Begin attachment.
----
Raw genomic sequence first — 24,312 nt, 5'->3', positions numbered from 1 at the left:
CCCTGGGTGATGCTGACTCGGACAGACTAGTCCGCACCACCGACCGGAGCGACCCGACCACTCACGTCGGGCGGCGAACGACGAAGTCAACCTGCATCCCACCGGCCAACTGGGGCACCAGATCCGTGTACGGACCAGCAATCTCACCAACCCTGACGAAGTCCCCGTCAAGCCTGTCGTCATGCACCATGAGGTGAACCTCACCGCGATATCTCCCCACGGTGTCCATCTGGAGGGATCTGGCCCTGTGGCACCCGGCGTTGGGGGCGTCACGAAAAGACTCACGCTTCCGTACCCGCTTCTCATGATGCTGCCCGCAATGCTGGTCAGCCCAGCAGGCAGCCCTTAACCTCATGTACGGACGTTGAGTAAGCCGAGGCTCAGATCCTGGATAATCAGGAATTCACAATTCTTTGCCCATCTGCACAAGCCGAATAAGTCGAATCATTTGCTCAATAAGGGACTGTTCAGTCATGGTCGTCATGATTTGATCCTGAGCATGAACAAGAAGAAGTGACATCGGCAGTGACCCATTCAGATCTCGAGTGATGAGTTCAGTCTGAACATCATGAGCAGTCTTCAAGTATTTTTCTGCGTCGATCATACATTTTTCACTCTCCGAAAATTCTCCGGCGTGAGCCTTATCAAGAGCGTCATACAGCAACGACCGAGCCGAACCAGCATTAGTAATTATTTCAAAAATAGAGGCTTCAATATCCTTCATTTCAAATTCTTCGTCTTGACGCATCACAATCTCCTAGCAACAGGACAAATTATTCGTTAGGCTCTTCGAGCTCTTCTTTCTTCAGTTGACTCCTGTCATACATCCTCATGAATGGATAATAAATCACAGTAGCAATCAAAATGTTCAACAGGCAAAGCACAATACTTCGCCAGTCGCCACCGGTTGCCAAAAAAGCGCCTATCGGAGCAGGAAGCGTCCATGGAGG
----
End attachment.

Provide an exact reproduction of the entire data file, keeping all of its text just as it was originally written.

Raw genomic sequence first — 24,312 nt, 5'->3', positions numbered from 1 at the left:
CCCTGGGTGATGCTGACTCGGACAGACTAGTCCGCACCACCGACCGGAGCGACCCGACCACTCACGTCGGGCGGCGAACGACGAAGTCAACCTGCATCCCACCGGCCAACTGGGGCACCAGATCCGTGTACGGACCAGCAATCTCACCAACCCTGACGAAGTCCCCGTCAAGCCTGTCGTCATGCACCATGAGGTGAACCTCACCGCGATATCTCCCCACGGTGTCCATCTGGAGGGATCTGGCCCTGTGGCACCCGGCGTTGGGGGCGTCACGAAAAGACTCACGCTTCCGTACCCGCTTCTCATGATGCTGCCCGCAATGCTGGTCAGCCCAGCAGGCAGCCCTTAACCTCATGTACGGACGTTGAGTAAGCCGAGGCTCAGATCCTGGATAATCAGGAATTCACAATTCTTTGCCCATCTGCACAAGCCGAATAAGTCGAATCATTTGCTCAATAAGGGACTGTTCAGTCATGGTCGTCATGATTTGATCCTGAGCATGAACAAGAAGAAGTGACATCGGCAGTGACCCATTCAGATCTCGAGTGATGAGTTCAGTCTGAACATCATGAGCAGTCTTCAAGTATTTTTCTGCGTCGATCATACATTTTTCACTCTCCGAAAATTCTCCGGCGTGAGCCTTATCAAGAGCGTCATACAGCAACGACCGAGCCGAACCAGCATTAGTAATTATTTCAAAAATAGAGGCTTCAATATCCTTCATTTCAAATTCTTCGTCTTGACGCATCACAATCTCCTAGCAACAGGACAAATTATTCGTTAGGCTCTTCGAGCTCTTCTTTCTTCAGTTGACTCCTGTCATACATCCTCATGAATGGATAATAAATCACAGTAGCAATCAAAATGTTCAACAGGCAAAGCACAATACTTCGCCAGTCGCCACCGGTTGCCAAAAAAGCGCCTATCGGAGCAGGAAGCGTCCATGGAGG